, a 60-year-old soya farmer from Mchinji, is cheerful by nature-but he has never been this happier.
Malawi will soon have higher-yielding soya varieties for farmers like him and the anticipation for the more profitable options in the soya value chain is euphoric.
“Every time I look at my soy trial plot, I can’t stop smiling,” says Dampiyoni.
Soya is one of the leading alternative cash crops to tobacco, the country’s major export which accounts for more than 50 percent of all foreign currency receipts.
The value of soya market in the country is estimated at $30 million, with the opportunity to double. Despite its huge potential, the legume crop’s value chain has remained inert, with little done to improve yield and quality.
The soya yield globally is four tonnes per hectare, but an average farmer in Malawi harvests just about 800 kg due to hack of quality seed and varieties. According to the African Seed Access Index, the country has been using only three soya varieties-Nasoko, Tikolole, and Makwacha -since 2000. This “sign of a stagnant sector” limits farmers’ choice of varieties that best suit their needs and area.
But the long wait for new varieties will soon be over. Under the Pan-African Seed Trials, AgDiv and Soybean Innovation Lab (SIL) are collaborating with the Syngenta Foundation for Sustainable Agriculture, the African Agricultural Technology Foundation, the International Institute of Tropical Agriculture, the Malawian Department of Agricultural Research Services (Dars) and private sector partners to fast-track the introduction of improved, tropically adapted soya bean varieties in the country.
And the breakthrough is imminent, says Dars legumes agronomist Florence Kamwana-Ngwira.
“We have worked hard since 2017 and we can now smile at the progress we have made. We plan to propose for the release of some five varieties from the trial by next year,” says the researcher based at Chitedze Research Station in Lilongwe.
In this research, 36 soya varieties from Ghana, Malawi, Uganda, Zambia, and Zimbabwe underwent trials at four research stations-Chitedze, Chitala in Salima, Bvumbwe in Thyolo, and Baka in Karonga-as well as three private companies diversifying into the soya value chain: Alliance One Tobacco in Kasungu, Limbe Leaf Tobacco Company, and Exagris.
Already, some best performing varieties are undergoing on-farm evaluation to see how they can perform both as rain-fed and irrigated crops.
“The winner is the farmer who will now have access to high performing varieties in terms of yield, while the manufacturing industry will benefit through quality raw material for processing high value products,” says AgDiv chief of party Carl Larkins of Palladium.
AgDiv seeks to sustainably reduce poverty and hunger among smallholder farmers by building robust market linkages and improved agricultural productivity.
At the inception of the five-year project in 2016, it identified lack of quality seed as a weak link in legumes production. This led to a seed symposium in 2017 that brought together representatives from the Ministry of Agriculture, independent seed scientists, seed producers, and other USAid projects to brainstorm how to close the gap.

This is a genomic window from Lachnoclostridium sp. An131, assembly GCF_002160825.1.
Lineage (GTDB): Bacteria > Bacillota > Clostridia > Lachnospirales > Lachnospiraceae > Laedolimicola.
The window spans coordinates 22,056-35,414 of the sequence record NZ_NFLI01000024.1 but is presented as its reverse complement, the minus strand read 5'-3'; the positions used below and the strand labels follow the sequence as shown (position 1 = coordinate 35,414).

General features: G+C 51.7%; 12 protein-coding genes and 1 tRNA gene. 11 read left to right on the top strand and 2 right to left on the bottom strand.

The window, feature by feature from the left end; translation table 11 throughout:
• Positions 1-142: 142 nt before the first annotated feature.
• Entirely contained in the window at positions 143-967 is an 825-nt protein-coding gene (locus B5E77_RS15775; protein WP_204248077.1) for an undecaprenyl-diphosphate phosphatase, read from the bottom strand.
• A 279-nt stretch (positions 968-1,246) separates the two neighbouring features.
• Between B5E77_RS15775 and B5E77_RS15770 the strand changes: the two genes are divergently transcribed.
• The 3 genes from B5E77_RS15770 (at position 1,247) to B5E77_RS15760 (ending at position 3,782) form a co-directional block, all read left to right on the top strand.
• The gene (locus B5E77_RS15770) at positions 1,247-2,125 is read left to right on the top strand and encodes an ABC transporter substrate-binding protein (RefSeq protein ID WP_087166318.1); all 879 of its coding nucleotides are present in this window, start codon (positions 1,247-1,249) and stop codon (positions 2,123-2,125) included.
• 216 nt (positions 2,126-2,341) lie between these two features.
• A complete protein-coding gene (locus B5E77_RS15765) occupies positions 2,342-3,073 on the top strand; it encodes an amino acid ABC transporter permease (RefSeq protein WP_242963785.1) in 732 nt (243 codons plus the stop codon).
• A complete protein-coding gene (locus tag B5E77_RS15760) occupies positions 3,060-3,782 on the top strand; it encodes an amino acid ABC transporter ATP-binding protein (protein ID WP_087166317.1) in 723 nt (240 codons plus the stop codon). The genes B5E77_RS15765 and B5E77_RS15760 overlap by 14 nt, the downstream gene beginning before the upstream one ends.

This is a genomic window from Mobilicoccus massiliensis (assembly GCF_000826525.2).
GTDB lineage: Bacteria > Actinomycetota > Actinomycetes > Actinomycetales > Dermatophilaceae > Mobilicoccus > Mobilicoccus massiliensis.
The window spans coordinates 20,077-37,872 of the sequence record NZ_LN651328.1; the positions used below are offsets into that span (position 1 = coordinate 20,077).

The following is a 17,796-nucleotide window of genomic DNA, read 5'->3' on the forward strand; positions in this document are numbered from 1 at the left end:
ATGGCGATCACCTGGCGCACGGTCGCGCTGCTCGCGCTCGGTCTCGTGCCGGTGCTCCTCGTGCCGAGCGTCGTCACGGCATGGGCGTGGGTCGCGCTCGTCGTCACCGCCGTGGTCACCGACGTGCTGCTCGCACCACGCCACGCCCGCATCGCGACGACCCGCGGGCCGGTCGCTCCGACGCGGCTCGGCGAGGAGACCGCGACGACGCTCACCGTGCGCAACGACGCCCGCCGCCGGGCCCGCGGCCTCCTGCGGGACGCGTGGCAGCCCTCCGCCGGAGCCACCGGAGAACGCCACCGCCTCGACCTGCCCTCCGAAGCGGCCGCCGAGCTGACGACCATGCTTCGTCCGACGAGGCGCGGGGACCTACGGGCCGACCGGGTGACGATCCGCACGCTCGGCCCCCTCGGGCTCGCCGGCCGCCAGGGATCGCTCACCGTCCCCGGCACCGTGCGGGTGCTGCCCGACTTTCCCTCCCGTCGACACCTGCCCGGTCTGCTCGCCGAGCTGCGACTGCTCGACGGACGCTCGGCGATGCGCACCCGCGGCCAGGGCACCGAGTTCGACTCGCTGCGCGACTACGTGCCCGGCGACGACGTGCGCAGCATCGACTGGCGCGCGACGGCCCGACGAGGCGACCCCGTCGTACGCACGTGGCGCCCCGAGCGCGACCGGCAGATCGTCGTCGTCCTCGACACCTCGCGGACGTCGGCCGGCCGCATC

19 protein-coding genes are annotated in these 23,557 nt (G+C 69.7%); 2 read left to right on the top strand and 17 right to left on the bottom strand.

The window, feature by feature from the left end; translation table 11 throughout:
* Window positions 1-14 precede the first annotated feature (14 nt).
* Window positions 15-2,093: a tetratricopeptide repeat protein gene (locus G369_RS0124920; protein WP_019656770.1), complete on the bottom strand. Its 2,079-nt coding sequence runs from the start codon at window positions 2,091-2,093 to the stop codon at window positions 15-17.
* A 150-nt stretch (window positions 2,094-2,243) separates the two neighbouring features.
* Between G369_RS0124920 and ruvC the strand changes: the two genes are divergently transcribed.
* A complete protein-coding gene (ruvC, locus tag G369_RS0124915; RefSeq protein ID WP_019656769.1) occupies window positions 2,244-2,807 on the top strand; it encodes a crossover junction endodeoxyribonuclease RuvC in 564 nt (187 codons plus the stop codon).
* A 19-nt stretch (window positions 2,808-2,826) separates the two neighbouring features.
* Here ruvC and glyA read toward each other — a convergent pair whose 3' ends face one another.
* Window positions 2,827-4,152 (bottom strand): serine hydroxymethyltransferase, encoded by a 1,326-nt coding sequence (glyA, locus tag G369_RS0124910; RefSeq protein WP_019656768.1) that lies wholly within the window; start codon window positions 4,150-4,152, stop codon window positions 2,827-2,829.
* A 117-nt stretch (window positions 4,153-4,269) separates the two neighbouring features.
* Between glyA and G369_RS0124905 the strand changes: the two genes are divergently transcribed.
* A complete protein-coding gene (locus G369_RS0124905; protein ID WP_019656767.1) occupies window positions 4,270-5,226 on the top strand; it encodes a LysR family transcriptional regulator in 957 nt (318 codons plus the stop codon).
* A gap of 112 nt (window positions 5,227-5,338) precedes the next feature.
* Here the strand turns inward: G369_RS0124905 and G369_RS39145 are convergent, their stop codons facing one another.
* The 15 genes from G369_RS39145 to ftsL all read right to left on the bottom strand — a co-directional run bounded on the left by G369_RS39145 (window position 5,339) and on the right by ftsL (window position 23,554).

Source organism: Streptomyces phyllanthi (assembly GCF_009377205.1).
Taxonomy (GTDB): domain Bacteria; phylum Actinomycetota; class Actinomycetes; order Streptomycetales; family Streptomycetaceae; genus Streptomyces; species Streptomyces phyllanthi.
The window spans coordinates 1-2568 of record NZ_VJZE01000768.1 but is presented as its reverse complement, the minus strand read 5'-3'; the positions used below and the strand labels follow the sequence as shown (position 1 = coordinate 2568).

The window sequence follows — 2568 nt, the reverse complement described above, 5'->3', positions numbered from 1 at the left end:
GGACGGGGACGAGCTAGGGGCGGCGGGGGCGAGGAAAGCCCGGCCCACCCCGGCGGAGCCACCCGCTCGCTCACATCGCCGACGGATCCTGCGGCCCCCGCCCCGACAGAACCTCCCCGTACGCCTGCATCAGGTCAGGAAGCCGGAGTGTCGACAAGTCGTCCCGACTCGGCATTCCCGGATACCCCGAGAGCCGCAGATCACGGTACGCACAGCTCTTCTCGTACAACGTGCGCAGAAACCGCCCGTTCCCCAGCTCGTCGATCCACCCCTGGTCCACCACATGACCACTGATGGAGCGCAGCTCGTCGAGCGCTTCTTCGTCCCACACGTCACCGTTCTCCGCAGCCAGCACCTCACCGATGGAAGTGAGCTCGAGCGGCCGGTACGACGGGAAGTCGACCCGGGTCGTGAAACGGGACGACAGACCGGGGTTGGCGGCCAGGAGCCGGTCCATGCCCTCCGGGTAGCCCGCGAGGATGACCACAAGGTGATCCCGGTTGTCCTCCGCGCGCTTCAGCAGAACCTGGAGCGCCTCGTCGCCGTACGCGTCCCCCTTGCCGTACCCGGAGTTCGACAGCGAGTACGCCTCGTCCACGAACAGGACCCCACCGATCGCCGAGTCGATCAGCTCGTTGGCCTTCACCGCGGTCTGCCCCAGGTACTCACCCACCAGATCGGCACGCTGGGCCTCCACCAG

The result was a partnership spearheading the ongoing trials to restore the sector whose seed had lost its genetic vigour to overuse and recycling.
Explains SIL’s principal investigator Dr Peter Goldsmith: “The operative phrase for the SIL-AgDiv partnership is ‘research for development”. For SIL, this means a research team that listened first and then was guided by the needs of our development partner, AgDiv.
“In 2017, project leads Carl Larkins and Jeremy Venable shared with us the immediate need to expand the varietal choice and seed supply for Malawi’s soya bean farmers.”
To Goldsmith, the Pan-African trial is a unique platform that fast-tracks the introduction of new high-yielding varieties to accelerate the seed commercialisation system.
The seed being trialled across 10 locations in the country are being evaluated for yield, protein, oil, disease resistance and other vital characteristics.
The research for development model has researchers, development practitioners, and industry working together, which in turn assures sustained and scaled impacts-particularly the much-needed seed for Malawi’s soya bean farmers.
The research done in the soya bean field has proven that soy is a good crop, but the question has always been how to bring in new varieties. Goldsmith says the trials will be a step forward in achieving this.
Soy farmers are the most excited. Dampiyoni, whose field is being used for on-farm trials, says the wait has been long and agonising. Eight varieties are being tried on his farm with the old varieties-Tikolore and Makwacha-as controls. Other on-farm trials are also under way in different ecological zones to ascertain their yield and drought and disease resistance.
“I have been growing Tikolole and Makwacha varieties for over 15 years. Every year, the yield has been going down. There are no alternative varieties on the market,” he says.
The farmer hopes the new varieties, once released, will turn around his fortunes.
He says: “All farmers will be happy because we will harvest more and sell more for higher profit; most of our seed does not germinate.”
Equally optimistic is Phillip Chasowa, a soya grower and group village head in Traditional Authority Kaomba, Kasungu.
He states: “We will now be able to choose the soyas seed that will suit well in our different environments, especially now that agriculture is hugely being affected by climate change.”